Observation Date: 
Observer Name: 
Wilson, Gagne
Salt Lake
Location Name or Route: 
Pointy Peak, PC Ridgline
Moderate Snowfall
Wind Direction: 
Wind Speed: 
Weather Comments: 
Weather started warm, dry, and with a S or SW wind. Frontal passage brought snow and a wind direction that veered to the Northwest. Wind intensity at the mid elevatioins was varied and location specific: snow devils would develop and quickly pass, or we'd walk over stiff wind slab on a mid slope Southwest aspect and then immediately sink into softer powder adjacent. The strongest wind seemed to preceed the heavier rates of snowfall.
Snow Characteristics
New Snow Depth: 
Snow Surface Conditions: 
Snow Characteristics Comments: 

Should be excellent sliding tomorrow! Light snow started at 2 pm, was heaviest around 4, and was light again by our 6pm exit.  Wind speeds had lessened by mid-afternoon.  Crust on solar aspects could still be felt under the new snow, although some steeper south slopes were frighteningly bare so soon after the storm last weekend.  With sun angles climbing and snow depths that allow light penetration to the ground, its hard to imagine how we'll build a snowpack on those aspects.

Wind slabs and drifts present, but less sensitive (less cracking, collapsing or sliding) than expected.  Weak  faceted snow remains at the base of the pack, but yesterday's Pointy Peak avalanche was really our only evidence that it can be activated.

Red Flags
Red Flags: 
Recent Avalanches
Wind Loading
Poor Snowpack Structure
Red Flags Comments: 
One persistent slab avalanche triggered yesterday on NE aspect. Less wind loading than I had expected, since winds were quieting down by the peak snowfall.
Avalanche Problem #1
Wind Slab
Problem #1 Comments: 

Moderate to strong winds from a variety of directions. Snow devils, visible transport. Nonetheless, much of the surface remained soft powder and the wind slabs were not very active on our tour.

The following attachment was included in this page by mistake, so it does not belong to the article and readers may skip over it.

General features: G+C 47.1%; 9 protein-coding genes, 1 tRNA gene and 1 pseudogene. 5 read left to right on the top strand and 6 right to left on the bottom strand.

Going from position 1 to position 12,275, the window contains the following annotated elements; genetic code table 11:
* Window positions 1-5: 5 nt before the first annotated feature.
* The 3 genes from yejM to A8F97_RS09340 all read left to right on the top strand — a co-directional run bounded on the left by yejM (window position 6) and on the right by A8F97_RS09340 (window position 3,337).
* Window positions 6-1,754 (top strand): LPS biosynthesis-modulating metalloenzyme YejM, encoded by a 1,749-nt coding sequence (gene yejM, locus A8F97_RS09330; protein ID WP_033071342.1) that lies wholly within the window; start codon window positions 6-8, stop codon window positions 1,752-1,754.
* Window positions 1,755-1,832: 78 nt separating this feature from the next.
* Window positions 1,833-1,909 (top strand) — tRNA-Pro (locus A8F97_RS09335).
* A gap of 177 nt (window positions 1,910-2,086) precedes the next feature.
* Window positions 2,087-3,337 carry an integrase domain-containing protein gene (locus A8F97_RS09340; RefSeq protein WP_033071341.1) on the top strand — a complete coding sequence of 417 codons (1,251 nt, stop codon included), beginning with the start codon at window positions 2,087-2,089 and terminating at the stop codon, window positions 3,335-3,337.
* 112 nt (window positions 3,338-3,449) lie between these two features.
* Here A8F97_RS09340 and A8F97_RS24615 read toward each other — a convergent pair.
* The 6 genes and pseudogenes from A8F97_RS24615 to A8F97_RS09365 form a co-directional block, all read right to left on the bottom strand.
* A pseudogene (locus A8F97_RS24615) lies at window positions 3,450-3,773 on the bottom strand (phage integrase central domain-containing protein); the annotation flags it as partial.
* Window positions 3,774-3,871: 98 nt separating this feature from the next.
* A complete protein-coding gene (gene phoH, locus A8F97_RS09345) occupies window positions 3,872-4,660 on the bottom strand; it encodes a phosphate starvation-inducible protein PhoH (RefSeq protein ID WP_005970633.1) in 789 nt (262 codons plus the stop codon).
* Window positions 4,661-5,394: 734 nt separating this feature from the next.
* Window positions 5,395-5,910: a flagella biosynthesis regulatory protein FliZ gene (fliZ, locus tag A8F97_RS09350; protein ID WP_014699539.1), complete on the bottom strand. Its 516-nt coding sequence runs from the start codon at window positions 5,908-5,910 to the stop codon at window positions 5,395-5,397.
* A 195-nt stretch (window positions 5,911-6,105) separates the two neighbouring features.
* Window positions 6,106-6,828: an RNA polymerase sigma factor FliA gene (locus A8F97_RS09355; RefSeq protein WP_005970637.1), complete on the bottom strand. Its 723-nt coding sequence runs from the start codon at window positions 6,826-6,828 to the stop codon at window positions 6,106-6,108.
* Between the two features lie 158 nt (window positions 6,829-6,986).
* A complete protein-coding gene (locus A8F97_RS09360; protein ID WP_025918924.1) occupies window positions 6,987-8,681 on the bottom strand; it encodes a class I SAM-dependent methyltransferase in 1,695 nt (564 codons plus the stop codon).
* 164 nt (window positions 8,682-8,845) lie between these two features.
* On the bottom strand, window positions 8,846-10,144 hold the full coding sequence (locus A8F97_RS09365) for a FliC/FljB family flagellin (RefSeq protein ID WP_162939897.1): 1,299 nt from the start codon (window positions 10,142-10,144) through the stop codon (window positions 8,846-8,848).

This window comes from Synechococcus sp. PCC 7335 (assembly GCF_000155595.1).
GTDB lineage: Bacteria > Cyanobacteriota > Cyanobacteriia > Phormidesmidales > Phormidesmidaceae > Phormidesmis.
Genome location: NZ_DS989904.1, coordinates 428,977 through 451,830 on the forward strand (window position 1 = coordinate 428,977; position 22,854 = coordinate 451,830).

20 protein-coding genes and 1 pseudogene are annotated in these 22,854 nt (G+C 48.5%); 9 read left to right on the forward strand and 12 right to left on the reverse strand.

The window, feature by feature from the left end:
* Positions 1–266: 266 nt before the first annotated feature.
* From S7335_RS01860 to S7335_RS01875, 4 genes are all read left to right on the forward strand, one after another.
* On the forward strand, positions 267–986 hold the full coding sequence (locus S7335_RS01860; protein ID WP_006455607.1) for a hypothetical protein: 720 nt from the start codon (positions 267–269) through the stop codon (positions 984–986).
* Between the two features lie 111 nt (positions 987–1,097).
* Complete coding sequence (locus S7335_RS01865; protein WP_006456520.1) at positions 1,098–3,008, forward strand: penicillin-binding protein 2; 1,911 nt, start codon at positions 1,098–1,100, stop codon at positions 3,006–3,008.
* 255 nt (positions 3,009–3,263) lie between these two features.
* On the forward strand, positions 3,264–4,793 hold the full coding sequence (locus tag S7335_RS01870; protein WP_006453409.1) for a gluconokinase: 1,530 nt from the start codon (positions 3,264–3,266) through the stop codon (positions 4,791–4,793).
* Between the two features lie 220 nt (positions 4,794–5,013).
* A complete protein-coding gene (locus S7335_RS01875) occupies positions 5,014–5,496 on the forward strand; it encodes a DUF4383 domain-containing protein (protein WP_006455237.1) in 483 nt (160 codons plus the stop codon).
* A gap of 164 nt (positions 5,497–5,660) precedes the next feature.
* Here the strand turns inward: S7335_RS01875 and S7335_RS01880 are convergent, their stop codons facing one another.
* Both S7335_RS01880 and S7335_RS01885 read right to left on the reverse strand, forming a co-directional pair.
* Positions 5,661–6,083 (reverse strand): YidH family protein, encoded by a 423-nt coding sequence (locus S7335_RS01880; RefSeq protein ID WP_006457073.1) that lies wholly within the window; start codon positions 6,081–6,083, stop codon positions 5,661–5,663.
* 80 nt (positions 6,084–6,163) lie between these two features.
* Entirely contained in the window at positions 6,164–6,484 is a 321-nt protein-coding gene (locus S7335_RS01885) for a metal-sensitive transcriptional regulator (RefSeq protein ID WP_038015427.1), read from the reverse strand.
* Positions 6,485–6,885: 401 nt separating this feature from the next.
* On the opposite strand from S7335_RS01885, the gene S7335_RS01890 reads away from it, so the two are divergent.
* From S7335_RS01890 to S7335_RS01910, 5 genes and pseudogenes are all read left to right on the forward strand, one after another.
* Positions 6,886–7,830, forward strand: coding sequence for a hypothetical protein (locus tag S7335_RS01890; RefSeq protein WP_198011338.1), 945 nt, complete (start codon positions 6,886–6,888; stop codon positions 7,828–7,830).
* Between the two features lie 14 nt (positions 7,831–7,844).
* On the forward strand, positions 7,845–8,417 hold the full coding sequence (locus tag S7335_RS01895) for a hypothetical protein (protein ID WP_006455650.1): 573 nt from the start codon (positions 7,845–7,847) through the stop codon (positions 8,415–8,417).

Avalanche Problem #2
Persistent Slab
Increasing Danger
Problem #2 Comments: 

Not sure that 0.3 to 0.4 inches of water will be enough load to bring about more avalanches on the weak facet layer, but in areas where wind-loading augments snowfall there could be increased hazard.

Snow Profile
Slope Angle: 

As we neared Kikkert's avalanche from 1/20, we had minor cracking in a small wind slab facing NNW.  Dug down, primarily interested in how wind slab bonded to surface (full propagation with light taps).  Took a peak at the full profile: slab thicker and harder than in many locations, still sitting above 2-3mm fist-hard facets that look ominous but were unreactive in our ECT.

Below is a photo from Kikker'st slide: wanted to show how nasty it would be trying to dig someone out from debris piled against a tree. 

The Pointy Peak avalanche looked to be 100' wide, on a 38 degree slope facing NE.  It took a heavy handed 31st tap to make the extended column fail, but it did propagate a fracture at the same facet layer on which the avalanche failed.  

Greg had seen an avalanche at Pointy peak on 12/28 and we wondered if yesterday's slide was a repeater.  Nope.... the previously noted slide was to the skier's right of this one.  Similar to other avalanches we've seen, this slide left behind facets for the future.

Today's Observed Danger Rating: 
Tomorrows Estimated Danger Rating: 
Snow Profile Coordinates: 

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